6 months ethical diet for ChatGPT with ISO/IEC/IEEE 24748-7000
6 months ethical diet for ChatGPT and other AIs earnestly means to run it through the globally recognized Model Process for Ethical System Design: ISO/IEC/IEEE 24748-7000
by Sarah Spiekermann
As of March 30th 2023, 1377 experts have signed an open letter of The Future of Life Institute to pause the giant AI experiments for a 6 months ethical diet. The goal of the call is to think first about the human and social implications of the technology and define strategies to mitigate the risks.
Solutionism or chance?
At first, this call feels like ‘solutionism’: fixing a potentially insurmountable challenge in a few months is like fixing climate change in 3 years. But thinking hard about humanity’s challenges in the face of these AI systems, identifying low-hanging ethical fixes, and setting up a longer-term release-roadmap that ensures value-based, social and sustainable versions over the coming years makes sense.
That said, OpenAI (Microsoft) or Google should not go about such a project in their usual way: hiring some lobby-friendly experts that tell them what everyone knows already: that these systems need to embed privacy and transparency by design, need to be secure and reliable. This is far too easy! Instead, the big AI releasers should be willing to engage in the ‘dirty work’, really facing the degree of responsibility for society they bear. And this means to scrutinized and potentially even certify their AI systems against the only globally recognized standard for ethical IT system design released in 2021 and 2022 by the world’s leading technical standardization bodies ISO and IEEE; that is ISO/IEEE 24748-7000 “A Model Process for Addressing Ethical Concerns during System Design”. Hundreds of experts from around worldwide have been involved in this mega effort, long coined the “P7000 project” and IEEE recently released the standard in 2023 for free.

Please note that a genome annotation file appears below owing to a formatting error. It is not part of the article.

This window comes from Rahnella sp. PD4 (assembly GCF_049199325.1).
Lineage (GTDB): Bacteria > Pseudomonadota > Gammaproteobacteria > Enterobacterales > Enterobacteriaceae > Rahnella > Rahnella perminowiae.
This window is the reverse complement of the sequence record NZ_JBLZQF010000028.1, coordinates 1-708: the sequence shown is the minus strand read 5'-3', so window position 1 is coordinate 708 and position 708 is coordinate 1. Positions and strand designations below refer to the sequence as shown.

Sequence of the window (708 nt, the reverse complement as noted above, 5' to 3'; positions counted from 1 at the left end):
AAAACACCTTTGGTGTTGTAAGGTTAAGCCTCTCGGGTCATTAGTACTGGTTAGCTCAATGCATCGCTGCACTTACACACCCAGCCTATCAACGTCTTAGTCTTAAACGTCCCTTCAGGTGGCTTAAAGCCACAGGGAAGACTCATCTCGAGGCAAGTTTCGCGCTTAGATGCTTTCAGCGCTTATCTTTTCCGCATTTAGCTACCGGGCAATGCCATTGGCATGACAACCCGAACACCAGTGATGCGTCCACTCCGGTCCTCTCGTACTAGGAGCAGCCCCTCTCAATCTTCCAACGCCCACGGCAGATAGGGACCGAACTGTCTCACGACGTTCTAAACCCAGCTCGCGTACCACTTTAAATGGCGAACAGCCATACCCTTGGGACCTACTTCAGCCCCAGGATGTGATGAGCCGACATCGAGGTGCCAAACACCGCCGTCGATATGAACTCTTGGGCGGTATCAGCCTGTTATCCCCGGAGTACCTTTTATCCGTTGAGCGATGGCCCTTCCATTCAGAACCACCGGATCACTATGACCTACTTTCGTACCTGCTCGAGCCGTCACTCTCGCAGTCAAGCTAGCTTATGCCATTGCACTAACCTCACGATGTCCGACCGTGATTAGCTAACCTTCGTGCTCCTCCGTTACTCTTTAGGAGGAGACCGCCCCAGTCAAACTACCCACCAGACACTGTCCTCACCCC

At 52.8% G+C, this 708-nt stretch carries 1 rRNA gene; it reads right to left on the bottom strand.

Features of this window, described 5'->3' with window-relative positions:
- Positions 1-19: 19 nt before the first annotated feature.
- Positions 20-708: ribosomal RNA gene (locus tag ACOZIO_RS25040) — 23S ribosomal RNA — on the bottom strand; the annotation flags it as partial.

What would Value-based Engineering with ISO/IEEE 24748-7000 recommend?
In a nutshell, the AIs would need to be scrutinized in three phases: First, the operational concept of these systems would need to be laid out and ‘earnest’ stakeholder groups would be assigned for the various contexts in which these systems can cause harm; that is for instance in education, art and design, health, media communication, etc. Second, the project team and stakeholders would engage in a value elicitation phase that analyzes the AI’s operational concept from a moral perspective: What are the harms and benefits likely to result from the AI in various contexts? What virtue or personal character effects could ensue as a result of heavy usage? For example, would kids stop studying seen that the AI is there for them anyways? And thirdly, what high universal value principles do the respective cultures want to protect a priori, what human rights for instance? Once theses hard ethical questions are answered and future AI values identified and prioritized, so called “Ethical Value Requirements” (EVRs) would be identified for all of them. These are the criteria to which the AI needs to live up to; that is technical and organizational criteria, which would need to be met by the AI, addressed from one release to the next. Technically addressable Ethical Value Requirements would then be translated into system requirements given to the engineers for implementation.
The result for Microsoft, Google or any other AI provider would be to have a ‘value-based’ system instead of a ‘disruptive’ system. The people in charge of the respective AI companies now face this choice. Their names will make history in one or the other way.
For more information on the standard, please see the respective IEEE website, ISO site, the guide to Value-based Engineering with this standard as well as industry testimonials.
Sarah Spiekermann co-chaired the ISO/IEEE 24748-7000 the development from 2016 to 2021. She chairs the Institute for IS & Society at Vienna University of Economics and Business.